Noonan: Illicit Trade Being Driven By Price Increases
Published on Dec 12 2013 12:13 PM in Retail
Finance Minister Michael Noonan has told the Dáil that there is a clear link between the high price of tobacco products and growth in the illicit trade for tobacco. In what the CSNA's Vincent Jennin...
Finance Minister Michael Noonan has told the Dáil that there is a clear link between the high price of tobacco products and growth in the illicit trade for tobacco.
In what the CSNA's Vincent Jennings described as the "clearest statement ever made by any government minister that the high price policy has the effect of encouraging illicit trade," the Minister made a direct correlation between illicit tobacco and price.
"There is a real problem with tobacco," the Minister said, in response to a question from Labour's Robert Dowds. "Much of it arises from the fact that ordinary decent citizens are buying illicit cigarettes and illicit tobacco, mainly for price reasons.
"As we continue to use price to discourage people from smoking, I think we will divert more and more of the trade to the illicit trade. It sounds like a cliché to say that if people stopped buying illicit cigarettes, the trade would stop very quickly. The incentive to buy is related to price."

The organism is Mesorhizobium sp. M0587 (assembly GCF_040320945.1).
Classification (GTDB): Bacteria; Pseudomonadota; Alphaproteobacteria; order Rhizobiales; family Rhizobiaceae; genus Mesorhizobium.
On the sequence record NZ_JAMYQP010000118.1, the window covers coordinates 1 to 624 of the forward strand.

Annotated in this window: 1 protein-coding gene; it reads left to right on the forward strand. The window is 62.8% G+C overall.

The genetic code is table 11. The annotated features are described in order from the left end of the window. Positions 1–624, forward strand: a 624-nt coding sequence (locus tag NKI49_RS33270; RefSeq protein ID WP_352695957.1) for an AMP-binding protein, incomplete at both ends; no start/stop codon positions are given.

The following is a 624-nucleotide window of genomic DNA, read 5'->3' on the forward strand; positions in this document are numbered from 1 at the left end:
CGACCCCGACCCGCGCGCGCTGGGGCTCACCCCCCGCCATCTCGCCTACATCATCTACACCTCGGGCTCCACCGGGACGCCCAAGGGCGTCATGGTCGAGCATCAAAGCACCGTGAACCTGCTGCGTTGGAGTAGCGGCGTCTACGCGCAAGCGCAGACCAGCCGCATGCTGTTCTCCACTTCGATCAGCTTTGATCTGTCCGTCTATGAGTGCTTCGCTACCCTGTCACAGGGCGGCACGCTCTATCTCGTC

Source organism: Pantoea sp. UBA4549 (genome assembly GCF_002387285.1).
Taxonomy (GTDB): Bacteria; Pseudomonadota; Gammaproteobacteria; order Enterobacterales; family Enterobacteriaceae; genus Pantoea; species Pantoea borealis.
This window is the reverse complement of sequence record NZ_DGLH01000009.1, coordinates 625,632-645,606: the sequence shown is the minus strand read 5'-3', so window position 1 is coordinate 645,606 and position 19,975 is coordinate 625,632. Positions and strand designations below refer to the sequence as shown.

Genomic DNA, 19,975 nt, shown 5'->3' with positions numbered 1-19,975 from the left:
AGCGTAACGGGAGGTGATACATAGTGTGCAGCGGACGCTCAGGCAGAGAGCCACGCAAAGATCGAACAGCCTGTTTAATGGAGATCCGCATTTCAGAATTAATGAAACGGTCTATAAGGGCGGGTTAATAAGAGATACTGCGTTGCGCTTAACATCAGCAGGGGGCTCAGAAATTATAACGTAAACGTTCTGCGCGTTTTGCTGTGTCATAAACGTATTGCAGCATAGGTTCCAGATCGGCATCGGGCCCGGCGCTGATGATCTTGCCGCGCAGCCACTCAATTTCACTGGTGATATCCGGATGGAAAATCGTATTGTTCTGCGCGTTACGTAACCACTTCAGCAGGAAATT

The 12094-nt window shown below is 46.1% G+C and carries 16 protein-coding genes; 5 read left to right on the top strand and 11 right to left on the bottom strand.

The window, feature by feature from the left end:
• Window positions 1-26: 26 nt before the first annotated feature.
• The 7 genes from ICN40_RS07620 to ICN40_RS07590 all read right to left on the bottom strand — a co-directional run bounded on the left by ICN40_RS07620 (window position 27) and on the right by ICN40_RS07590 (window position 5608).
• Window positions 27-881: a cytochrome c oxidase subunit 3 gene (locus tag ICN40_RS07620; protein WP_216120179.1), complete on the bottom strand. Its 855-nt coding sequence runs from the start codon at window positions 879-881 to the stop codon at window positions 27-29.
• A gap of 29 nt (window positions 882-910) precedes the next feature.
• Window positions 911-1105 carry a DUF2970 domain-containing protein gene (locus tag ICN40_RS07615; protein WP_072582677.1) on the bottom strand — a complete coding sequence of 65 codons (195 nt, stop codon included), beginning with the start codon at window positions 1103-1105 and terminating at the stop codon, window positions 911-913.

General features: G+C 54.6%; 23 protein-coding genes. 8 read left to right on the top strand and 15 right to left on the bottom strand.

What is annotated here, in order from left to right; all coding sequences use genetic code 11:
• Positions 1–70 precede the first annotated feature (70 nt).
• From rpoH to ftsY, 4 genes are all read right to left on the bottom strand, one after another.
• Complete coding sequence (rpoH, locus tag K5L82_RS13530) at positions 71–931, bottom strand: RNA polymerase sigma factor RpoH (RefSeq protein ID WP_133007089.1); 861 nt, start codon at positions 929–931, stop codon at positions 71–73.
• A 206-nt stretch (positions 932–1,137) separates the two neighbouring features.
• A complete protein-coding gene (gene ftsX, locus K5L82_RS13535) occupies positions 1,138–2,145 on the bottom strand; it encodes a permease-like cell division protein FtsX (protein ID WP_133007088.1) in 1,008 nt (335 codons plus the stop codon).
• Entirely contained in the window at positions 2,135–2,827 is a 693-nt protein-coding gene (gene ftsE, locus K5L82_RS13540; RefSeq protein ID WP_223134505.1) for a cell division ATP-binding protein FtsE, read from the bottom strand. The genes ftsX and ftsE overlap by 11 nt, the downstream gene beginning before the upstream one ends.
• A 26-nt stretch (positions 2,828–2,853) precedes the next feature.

Noting that more needs to be done to ensure that travellers are not carrying more than 800 cigarettes with them when they fly into Ireland (the Personal Allowance limit set out in EU law), the Minister said that cheap flights overseas are helping to exacerbate the issue.
"If one examines the prices of some flights," he said, "one will appreciate how quickly a profit can be made, especially by those who are prepared to travel a couple of times a week. The crackdown will continue. The Revenue Commissioners are chasing this up. The major price incentive associated with buying illicit tobacco makes it difficult to stop this activity."
© 2013 - Checkout Magazine by Stephen Wynne-Jones